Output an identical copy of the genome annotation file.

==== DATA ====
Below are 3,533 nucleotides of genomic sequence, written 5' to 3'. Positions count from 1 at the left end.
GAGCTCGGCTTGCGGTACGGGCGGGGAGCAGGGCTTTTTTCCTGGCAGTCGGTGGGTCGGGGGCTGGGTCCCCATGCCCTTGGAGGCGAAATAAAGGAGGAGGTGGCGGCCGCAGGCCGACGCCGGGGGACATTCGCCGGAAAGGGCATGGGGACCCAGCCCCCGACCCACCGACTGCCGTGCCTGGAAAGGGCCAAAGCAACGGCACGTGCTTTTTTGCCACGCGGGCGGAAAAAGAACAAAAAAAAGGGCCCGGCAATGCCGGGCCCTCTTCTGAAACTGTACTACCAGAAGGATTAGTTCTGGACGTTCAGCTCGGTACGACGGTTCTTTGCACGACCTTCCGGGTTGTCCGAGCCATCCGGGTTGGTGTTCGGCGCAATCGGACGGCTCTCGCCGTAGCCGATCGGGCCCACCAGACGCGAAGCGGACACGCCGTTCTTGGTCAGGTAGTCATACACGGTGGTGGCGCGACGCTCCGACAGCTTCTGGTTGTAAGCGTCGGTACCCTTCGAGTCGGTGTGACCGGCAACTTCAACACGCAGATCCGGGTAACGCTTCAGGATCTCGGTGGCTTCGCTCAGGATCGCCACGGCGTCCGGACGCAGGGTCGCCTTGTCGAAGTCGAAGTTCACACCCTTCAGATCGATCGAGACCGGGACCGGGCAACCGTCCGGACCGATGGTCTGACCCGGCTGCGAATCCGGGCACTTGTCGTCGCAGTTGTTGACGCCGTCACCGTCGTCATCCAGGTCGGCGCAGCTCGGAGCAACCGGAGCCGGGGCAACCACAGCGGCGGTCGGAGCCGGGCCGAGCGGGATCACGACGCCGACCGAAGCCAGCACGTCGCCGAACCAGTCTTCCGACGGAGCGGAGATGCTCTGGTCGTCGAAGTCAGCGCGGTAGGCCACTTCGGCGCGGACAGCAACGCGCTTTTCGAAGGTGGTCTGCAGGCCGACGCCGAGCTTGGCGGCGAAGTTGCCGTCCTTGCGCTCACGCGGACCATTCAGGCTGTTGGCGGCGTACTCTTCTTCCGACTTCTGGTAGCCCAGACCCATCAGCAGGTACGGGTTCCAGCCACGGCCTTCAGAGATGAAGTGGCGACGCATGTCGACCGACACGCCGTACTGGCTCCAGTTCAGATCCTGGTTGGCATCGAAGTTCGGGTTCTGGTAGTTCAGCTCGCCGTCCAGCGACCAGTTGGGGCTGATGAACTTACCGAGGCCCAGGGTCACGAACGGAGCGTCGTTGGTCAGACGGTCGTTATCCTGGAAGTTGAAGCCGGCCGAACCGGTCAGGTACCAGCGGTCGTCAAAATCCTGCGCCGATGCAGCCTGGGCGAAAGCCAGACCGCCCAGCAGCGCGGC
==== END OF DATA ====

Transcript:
Below are 3,533 nucleotides of genomic sequence, written 5' to 3'. Positions count from 1 at the left end.
GAGCTCGGCTTGCGGTACGGGCGGGGAGCAGGGCTTTTTTCCTGGCAGTCGGTGGGTCGGGGGCTGGGTCCCCATGCCCTTGGAGGCGAAATAAAGGAGGAGGTGGCGGCCGCAGGCCGACGCCGGGGGACATTCGCCGGAAAGGGCATGGGGACCCAGCCCCCGACCCACCGACTGCCGTGCCTGGAAAGGGCCAAAGCAACGGCACGTGCTTTTTTGCCACGCGGGCGGAAAAAGAACAAAAAAAAGGGCCCGGCAATGCCGGGCCCTCTTCTGAAACTGTACTACCAGAAGGATTAGTTCTGGACGTTCAGCTCGGTACGACGGTTCTTTGCACGACCTTCCGGGTTGTCCGAGCCATCCGGGTTGGTGTTCGGCGCAATCGGACGGCTCTCGCCGTAGCCGATCGGGCCCACCAGACGCGAAGCGGACACGCCGTTCTTGGTCAGGTAGTCATACACGGTGGTGGCGCGACGCTCCGACAGCTTCTGGTTGTAAGCGTCGGTACCCTTCGAGTCGGTGTGACCGGCAACTTCAACACGCAGATCCGGGTAACGCTTCAGGATCTCGGTGGCTTCGCTCAGGATCGCCACGGCGTCCGGACGCAGGGTCGCCTTGTCGAAGTCGAAGTTCACACCCTTCAGATCGATCGAGACCGGGACCGGGCAACCGTCCGGACCGATGGTCTGACCCGGCTGCGAATCCGGGCACTTGTCGTCGCAGTTGTTGACGCCGTCACCGTCGTCATCCAGGTCGGCGCAGCTCGGAGCAACCGGAGCCGGGGCAACCACAGCGGCGGTCGGAGCCGGGCCGAGCGGGATCACGACGCCGACCGAAGCCAGCACGTCGCCGAACCAGTCTTCCGACGGAGCGGAGATGCTCTGGTCGTCGAAGTCAGCGCGGTAGGCCACTTCGGCGCGGACAGCAACGCGCTTTTCGAAGGTGGTCTGCAGGCCGACGCCGAGCTTGGCGGCGAAGTTGCCGTCCTTGCGCTCACGCGGACCATTCAGGCTGTTGGCGGCGTACTCTTCTTCCGACTTCTGGTAGCCCAGACCCATCAGCAGGTACGGGTTCCAGCCACGGCCTTCAGAGATGAAGTGGCGACGCATGTCGACCGACACGCCGTACTGGCTCCAGTTCAGATCCTGGTTGGCATCGAAGTTCGGGTTCTGGTAGTTCAGCTCGCCGTCCAGCGACCAGTTGGGGCTGATGAACTTACCGAGGCCCAGGGTCACGAACGGAGCGTCGTTGGTCAGACGGTCGTTATCCTGGAAGTTGAAGCCGGCCGAACCGGTCAGGTACCAGCGGTCGTCAAAATCCTGCGCCGATGCAGCCTGGGCGAAAGCCAGACCGCCCAGCAGCGCGGC